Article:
For me, the number of images is closer to 20,000 and the cost of film is higher. Basically I can afford to buy a top of the line digital camera every 2-3 years simply because I don't use film anymore.

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    There has been all kinds of speculation about how many pixels it would take to equal the details captured by film, and still not everyone's agreeing on the number. I've heard as much as 35 megapixels to equal 35mm film, but that's just a bunch of bunk. If one were shooting with the sharpest and highest resolution black & white film perhaps, but that stuff doesn't work for images of landscapes, people and anything else you want to look at.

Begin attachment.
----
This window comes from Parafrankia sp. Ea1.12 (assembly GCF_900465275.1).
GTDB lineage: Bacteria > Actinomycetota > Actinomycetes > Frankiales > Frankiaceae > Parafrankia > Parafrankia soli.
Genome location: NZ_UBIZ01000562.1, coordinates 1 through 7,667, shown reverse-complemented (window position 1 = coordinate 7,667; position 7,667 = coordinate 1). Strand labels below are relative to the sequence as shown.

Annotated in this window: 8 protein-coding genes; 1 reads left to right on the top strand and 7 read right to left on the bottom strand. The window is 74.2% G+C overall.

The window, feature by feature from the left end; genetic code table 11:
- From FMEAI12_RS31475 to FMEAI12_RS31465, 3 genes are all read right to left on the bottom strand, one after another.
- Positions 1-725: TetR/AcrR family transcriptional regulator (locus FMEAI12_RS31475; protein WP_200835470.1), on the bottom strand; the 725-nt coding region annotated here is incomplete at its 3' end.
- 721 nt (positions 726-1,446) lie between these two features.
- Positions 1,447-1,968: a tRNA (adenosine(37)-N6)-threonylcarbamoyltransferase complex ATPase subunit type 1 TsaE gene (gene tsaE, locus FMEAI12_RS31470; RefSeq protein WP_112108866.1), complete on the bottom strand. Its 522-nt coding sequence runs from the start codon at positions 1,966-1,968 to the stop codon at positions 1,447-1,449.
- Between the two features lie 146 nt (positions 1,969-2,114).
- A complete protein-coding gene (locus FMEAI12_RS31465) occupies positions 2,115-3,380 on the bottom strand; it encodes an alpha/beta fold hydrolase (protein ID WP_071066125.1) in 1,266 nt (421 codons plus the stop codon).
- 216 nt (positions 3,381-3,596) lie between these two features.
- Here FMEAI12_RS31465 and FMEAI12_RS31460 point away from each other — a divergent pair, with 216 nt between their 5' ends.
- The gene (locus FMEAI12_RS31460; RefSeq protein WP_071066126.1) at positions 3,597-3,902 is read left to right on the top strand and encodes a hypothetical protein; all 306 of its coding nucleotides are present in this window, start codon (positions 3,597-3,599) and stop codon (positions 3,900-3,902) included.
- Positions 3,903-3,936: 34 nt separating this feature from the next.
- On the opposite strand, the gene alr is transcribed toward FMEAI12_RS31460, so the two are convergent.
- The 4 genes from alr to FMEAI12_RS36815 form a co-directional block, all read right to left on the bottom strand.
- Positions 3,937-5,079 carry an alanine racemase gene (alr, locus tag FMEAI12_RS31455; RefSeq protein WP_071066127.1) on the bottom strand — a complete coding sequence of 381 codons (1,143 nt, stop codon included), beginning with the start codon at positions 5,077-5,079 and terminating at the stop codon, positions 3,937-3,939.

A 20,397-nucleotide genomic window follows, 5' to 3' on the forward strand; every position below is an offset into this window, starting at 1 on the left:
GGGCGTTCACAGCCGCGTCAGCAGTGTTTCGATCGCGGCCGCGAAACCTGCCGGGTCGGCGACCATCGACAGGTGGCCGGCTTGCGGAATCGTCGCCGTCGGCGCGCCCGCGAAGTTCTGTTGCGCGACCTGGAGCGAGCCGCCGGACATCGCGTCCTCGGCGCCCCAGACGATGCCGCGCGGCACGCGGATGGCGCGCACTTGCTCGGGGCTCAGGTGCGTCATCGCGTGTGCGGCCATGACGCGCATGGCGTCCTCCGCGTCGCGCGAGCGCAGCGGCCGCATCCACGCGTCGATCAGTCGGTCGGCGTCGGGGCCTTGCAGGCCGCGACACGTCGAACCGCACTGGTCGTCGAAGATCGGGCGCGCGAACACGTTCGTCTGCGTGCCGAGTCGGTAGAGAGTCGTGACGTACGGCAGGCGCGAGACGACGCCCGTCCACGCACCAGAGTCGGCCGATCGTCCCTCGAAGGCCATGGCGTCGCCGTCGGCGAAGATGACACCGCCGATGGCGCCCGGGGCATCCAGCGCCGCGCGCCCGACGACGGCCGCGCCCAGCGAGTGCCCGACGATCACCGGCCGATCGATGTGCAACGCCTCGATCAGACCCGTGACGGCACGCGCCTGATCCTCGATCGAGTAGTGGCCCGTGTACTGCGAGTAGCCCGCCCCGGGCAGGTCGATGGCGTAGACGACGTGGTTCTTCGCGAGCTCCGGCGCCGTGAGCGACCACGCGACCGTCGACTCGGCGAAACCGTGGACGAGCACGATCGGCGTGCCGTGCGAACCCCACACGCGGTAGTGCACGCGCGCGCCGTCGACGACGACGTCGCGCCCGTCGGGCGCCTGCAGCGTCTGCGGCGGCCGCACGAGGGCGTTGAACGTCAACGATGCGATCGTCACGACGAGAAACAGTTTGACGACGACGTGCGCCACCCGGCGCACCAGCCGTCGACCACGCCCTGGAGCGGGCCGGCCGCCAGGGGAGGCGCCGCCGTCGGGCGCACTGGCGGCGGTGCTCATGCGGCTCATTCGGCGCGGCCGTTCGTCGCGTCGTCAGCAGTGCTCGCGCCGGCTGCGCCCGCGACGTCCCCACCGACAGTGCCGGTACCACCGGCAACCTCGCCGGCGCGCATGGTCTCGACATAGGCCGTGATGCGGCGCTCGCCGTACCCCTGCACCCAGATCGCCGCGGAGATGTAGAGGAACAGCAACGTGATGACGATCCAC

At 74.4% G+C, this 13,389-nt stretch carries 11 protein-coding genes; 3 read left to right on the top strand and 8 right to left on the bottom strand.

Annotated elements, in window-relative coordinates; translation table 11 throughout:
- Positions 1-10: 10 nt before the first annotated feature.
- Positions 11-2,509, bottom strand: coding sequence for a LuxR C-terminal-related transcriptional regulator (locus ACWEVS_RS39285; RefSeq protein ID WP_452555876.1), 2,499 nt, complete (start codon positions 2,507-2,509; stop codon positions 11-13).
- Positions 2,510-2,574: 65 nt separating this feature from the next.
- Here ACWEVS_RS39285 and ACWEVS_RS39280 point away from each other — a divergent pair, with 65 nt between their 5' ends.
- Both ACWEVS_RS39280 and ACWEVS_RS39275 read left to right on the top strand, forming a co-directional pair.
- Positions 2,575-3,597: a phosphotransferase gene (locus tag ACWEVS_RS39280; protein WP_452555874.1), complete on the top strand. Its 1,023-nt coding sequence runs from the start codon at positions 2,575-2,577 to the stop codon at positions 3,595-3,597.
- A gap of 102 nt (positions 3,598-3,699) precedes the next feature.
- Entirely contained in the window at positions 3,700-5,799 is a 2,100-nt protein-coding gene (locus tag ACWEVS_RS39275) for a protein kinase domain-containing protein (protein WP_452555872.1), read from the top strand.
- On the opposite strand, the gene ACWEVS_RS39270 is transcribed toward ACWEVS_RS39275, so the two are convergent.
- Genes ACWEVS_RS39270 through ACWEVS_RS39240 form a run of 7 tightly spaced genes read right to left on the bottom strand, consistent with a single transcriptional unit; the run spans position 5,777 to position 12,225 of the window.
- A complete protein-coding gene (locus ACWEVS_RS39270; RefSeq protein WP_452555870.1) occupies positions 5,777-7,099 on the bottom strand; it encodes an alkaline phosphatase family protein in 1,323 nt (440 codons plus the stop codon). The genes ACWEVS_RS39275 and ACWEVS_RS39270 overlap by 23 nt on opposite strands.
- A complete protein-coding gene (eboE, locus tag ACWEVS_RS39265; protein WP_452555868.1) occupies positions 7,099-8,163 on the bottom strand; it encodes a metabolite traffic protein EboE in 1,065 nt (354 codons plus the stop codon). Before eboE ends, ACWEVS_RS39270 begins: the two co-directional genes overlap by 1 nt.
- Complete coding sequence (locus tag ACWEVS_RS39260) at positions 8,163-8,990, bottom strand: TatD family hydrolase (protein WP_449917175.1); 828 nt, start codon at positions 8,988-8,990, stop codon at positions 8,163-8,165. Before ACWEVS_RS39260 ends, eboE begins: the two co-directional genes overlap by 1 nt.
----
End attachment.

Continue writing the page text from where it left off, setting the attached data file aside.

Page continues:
In the real world, 6-10 megapixels of useful information is all you're going to get out of film, depending on the ISO and type of the film used. In addition, good digital cameras have more accurate color capture, and far less noise (grain on film) at high ISO. For weddings and other indoor events, 400-800 had become the norm for most wedding photographers, but when DLSRs reached 6 MP, the fast film could no longer compete, and wedding photographers began switching over in mass. Now, with 10-20 MP common everywhere, there are few wedding photographers still using film. It took longer for many wildlife shooters, because they typically used 50-100 ISO slide film that held far more data than the fast stuff used indoors. But even so, professional wildlife and scenic shooters have almost universally changed to digital. And as Floyd noted, this has been as much about saving money as anything else, but if the quality wasn't there, these guys wouldn't have switched no matter how cheap they could have made it.